Second, on the issue of requiring uppercase letters, digits and special characters, humans are highly predictable. This predictability is translated into rules for dictionary based attacks. For instance, most of the time, people will uppercase the first or last letter of the word. As for numbers, they will either add a number after a word or change certain letters (in a predictable way) for certain similar looking numbers. Regarding special characters, only a handful represent the vast majority of occurrences in passwords, and these are usually found in predictable positions, following well defined rules such as replacing a letter ‘a’ with the ‘@’ character, or a letter ‘l’ with the exclamation point.

As depicted in the diagram from above, a password strength is a function of length and unpredictability. The length of a password should definitely be longer than 8 characters. If that’s not the case, by a brute force attack, it can be cracked in seconds. The unpredictability of a password refers to the notion of entropy in information theory. (For a great visual introduction to entropy, Christopher Olah’s blog post is highly recommended.)

In order to create a very strong password (that will also be easy to remember for a human), one can visualize some image and describe it with at least 4 words. Those words should not be expected to occur together in a “normal” text (not very likely to be generated by a language model). From the xkcd diagram above, one can create the passphrase “correct horse battery staple”. Notice that those words do not usually appear together in a sentence, and are not really related. The word ‘stable’ would have been more related to ‘horse’ than ‘staple’. Hence ‘horse staple’ has a higher entropy (more of a surprise effect, less likely) than ‘horse stable’. Another example would be “submarine balloon cloud goeland” describing the image below:

Submarine Cloud Balloon

This idea is relatively old (Arnold Reinhold’s Diceware - 1995). Such passphrases have a high entropy and are consequently very hard to crack. Note that no capital letters, digits and special characters were used when creating those passphrases. They are simply not required for a very strong and easy to remember password.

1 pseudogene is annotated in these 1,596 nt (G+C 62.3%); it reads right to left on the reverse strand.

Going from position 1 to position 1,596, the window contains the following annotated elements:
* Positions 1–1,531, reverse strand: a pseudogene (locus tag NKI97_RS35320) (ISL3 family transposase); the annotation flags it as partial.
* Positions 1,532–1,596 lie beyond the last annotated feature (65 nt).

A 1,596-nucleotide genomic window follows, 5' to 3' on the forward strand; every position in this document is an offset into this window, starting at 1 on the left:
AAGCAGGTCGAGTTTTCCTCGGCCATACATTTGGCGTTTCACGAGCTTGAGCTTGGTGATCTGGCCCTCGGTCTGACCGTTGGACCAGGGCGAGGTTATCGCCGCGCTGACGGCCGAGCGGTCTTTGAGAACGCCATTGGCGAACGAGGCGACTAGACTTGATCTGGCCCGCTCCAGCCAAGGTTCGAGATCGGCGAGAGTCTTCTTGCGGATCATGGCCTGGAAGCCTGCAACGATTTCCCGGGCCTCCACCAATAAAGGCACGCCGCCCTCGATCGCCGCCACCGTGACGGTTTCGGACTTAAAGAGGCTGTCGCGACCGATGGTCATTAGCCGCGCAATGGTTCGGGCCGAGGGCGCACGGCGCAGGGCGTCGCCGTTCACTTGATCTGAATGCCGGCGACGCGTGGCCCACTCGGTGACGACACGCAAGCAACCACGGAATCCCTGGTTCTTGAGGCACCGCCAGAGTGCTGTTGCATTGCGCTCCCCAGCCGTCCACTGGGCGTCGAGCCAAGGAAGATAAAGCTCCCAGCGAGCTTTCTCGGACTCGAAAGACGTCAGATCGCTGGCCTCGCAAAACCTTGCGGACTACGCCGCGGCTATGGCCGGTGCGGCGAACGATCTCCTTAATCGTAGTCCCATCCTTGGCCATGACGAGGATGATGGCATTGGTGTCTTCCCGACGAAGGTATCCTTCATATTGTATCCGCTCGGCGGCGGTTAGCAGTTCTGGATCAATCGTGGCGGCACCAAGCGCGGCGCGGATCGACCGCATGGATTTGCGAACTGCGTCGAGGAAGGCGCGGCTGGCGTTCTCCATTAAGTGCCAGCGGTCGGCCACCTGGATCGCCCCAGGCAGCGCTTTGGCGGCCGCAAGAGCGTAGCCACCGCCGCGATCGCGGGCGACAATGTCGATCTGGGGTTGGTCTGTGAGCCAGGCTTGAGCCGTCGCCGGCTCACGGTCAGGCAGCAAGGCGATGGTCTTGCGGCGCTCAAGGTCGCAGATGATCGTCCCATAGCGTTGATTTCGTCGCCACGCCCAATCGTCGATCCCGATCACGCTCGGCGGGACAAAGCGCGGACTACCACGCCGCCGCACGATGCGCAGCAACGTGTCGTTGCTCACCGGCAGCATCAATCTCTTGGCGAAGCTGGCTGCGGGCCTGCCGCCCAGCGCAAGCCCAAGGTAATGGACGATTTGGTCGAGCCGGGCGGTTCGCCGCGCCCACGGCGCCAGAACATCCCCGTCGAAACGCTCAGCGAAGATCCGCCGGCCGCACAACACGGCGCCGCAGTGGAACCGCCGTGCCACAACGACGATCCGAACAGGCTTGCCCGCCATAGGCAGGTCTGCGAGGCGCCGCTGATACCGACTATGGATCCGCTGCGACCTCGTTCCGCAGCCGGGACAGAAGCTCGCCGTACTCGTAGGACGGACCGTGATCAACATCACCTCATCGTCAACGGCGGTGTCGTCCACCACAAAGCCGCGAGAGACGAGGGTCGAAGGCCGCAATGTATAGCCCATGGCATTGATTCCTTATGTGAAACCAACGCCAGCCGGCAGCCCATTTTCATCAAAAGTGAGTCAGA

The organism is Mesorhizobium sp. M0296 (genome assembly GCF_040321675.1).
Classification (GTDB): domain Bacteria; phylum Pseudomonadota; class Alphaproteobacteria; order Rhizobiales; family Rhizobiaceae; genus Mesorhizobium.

Password Management Tool

Part of a good password hygiene is to use a different password for each site / account that we have. It is hard (impossible) to do so without resorting to a password manager.

Password managers range from open source, freemium and commercial. Some examples applications are BitWarden (open source), NordPass (freemium), 1Password (commercial) and Apple’s iCloud Keychain functionality on iOS and macOS devices. They have extension for the popular browsers which makes it practical and effortless to log onto our accounts. Furthermore, some also offer two-factor authentication for increased security. Do your research, and choose one that you trust.

Multi-factor authentication

Multi-factor authentication refers to the notions of:

  • Something you have: a physical object like a bank card, a key, a USB stick, …
  • Something you know: a password, a Personal Identification Number (PIN), …
  • Something you are: physical characteristics of a person (biometrics) like a fingerprint, a face (scan), voice print, typing speed, …
  • Somewhere you are: GPS signal to identify your location, a specific computing network connection, …

Two-factor identification

Access to our accounts should not rely solely on a password (something we know). It should also require at least a second authentication factor. Nowadays, a lot of sites offer the option of requiring two factor authentication to log onto their services like for example, password managers (BitWarden), email accounts (Gmail, ProtonMail).

The dominant multi-factor authentication method for consumer facing accounts is a code sent to an email address or an SMS sent to our phone. While those are better than no second factor at all, as always, there are some issues. If we give our main email account for second factor authentication and its login details have just been leaked, then the attacker will get access to all of our accounts for which we gave that email address as a two-factor. For SMS, someone can (unfortunately quite easily) ‘steal’ our phone number. This attack is known as SIM porting fraud.

A better option could be to use one time password generators as a two-factor authentication. With such a scheme, a different 6 digit code is generated every 30 seconds. Twenty years ago, those codes were generated by physical devices such as the RSA SecurID (still in use). Today, one has the option of using free software apps that we can install on our mobile devices (phones, AppleWatch) such as Authy, Google Authenticator or FreeOTP to name a few.

Virtual Private Networks (VPNs)

Once we have crafted a strong password, it is important not to reveal that password in the open. One situation where that might happen is when using free open public Wi-Fis such as when visiting our favourite coffee shop. It is rather really easy, even for a 7-year old to snoop on our web traffic (e.g. typing) and steal our valuable information (e.g. login information, passwords, etc…).

Therefore, when logging into public Wi-Fi, one should use a Virtual Private Network (VPN) software. Nowadays, they are extremely easy to use (just an app installed on the phone). There are free options (sufficient when logging onto public Wi-Fis) such as ProtonVPN (which also offers a paid version for more options on server locations), or paid options such as NordVPN or ExpressVPN.